I guess it's a little like the "Marvel Method" in that the process is story synopsis followed by layouts followed by script, the only difference being that it's me doing all those stages. The artists still haven't seen it at this stage; in fact Leo is typically pencilling twenty pages or so back from this episode, and Nikos will be coloring ten or fifteen pages back from that.

Then I refine the thumbnails into slightly less scrappy layout drawings for Leo to work from, as you can see here. At this stage I keep copies of Jennifer Van Sijll's Cinematic Storytelling and Steven D Katz's Film Directing Shot by Shot close at hand. I have in fact duplicate copies of these books as I tend to walk from room to room while planning out a sequence of panels and I need to be able to pounce on some expert advice at any moment!
I also make any changes at this stage to fit the story to page length. I like to work out a 25-page episode in 5- or 6-page acts, the aim being to hit a major plot point at the end of each act . In this case, you can see that I decided I was squeezing too many panels onto page three, so I shunted that final tier onto the next page. That made more sense in story terms too, because it was the start of a conversation between Dougy and the villain that marked where the scene started to go downhill for the heroes, and fast.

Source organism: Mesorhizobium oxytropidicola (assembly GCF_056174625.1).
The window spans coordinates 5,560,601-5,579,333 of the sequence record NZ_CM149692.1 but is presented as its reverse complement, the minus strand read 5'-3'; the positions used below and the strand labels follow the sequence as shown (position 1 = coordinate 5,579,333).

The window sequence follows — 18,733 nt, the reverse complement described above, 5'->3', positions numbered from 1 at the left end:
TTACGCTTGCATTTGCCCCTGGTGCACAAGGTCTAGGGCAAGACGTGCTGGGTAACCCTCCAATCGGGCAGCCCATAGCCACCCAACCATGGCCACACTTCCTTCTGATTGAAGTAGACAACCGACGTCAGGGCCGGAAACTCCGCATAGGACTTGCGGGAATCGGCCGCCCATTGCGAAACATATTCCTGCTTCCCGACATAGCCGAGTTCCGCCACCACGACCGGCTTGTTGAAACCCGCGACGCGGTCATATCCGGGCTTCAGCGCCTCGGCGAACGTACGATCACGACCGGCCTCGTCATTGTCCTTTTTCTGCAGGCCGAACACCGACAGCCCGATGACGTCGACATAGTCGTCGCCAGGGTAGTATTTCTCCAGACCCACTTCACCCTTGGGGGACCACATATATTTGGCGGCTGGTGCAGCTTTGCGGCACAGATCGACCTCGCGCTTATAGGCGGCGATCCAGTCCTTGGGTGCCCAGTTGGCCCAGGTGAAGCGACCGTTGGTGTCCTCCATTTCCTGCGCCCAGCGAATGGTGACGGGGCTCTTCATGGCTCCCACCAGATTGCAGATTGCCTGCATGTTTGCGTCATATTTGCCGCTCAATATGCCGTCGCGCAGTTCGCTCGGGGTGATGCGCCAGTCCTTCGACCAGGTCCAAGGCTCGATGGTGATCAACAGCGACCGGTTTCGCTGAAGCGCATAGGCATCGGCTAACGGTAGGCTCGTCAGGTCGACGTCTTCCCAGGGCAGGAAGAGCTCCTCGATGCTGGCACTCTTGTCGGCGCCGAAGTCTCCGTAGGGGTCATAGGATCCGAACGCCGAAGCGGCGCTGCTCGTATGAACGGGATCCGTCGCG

Next the script for the episode goes off to Leo - which is usually an excuse for me to go and spend a few days at his place waaaay out in the backwoods so we can talk through the scenes, think a little about what's coming up in the next episode, and watch a few movies that will help inspire us. For this episode it was The Fearless Vampire Killers, Murder on the Orient Express and Howl's Moving Castle. Beer is usually drunk also. For when we need to get very creative, Leo keeps a bottle of Siberian-temperature vodka in the freezer in one of his outbuildings.
After the pencils stage, I might still be polishing the dialogue but obviously nothing changes in the story itself. In very rare cases we might see the need to change a panel, but usually there are just minor changes before Leo inks the episode and sends it off to Mike Toris, who does the flatting, and Nikos. We keep an "Art & Color Notes" doc online between the four of us that we continually update as any potential problems are flagged and dealt with.

Over on the Mirabilis blog, you can see the whole process laid out in detail for an entire 5-page act - we used to call those "episodes" back when we were running every week in The DFC.


  1. Fascinating - many thanks for going to all this trouble Dave and I think the mini-breakdowns are such a fundamental to this process. It's as if by micro-sizing these images you can just really concentrate on getting the flow of the story sorted before getting hung up on the picture making.

  2. Hi Peter - thanks, I had a feeling you'd like it :) It's a funny thing with the micro-thumbnails, sometimes I'll sketch a scene and get the composition exactly right, and then when it comes time for me to try and draw it up neatly for Leo to work from it goes all over the place. Well, that's obvious I guess - it's always better when you just "use the Force"!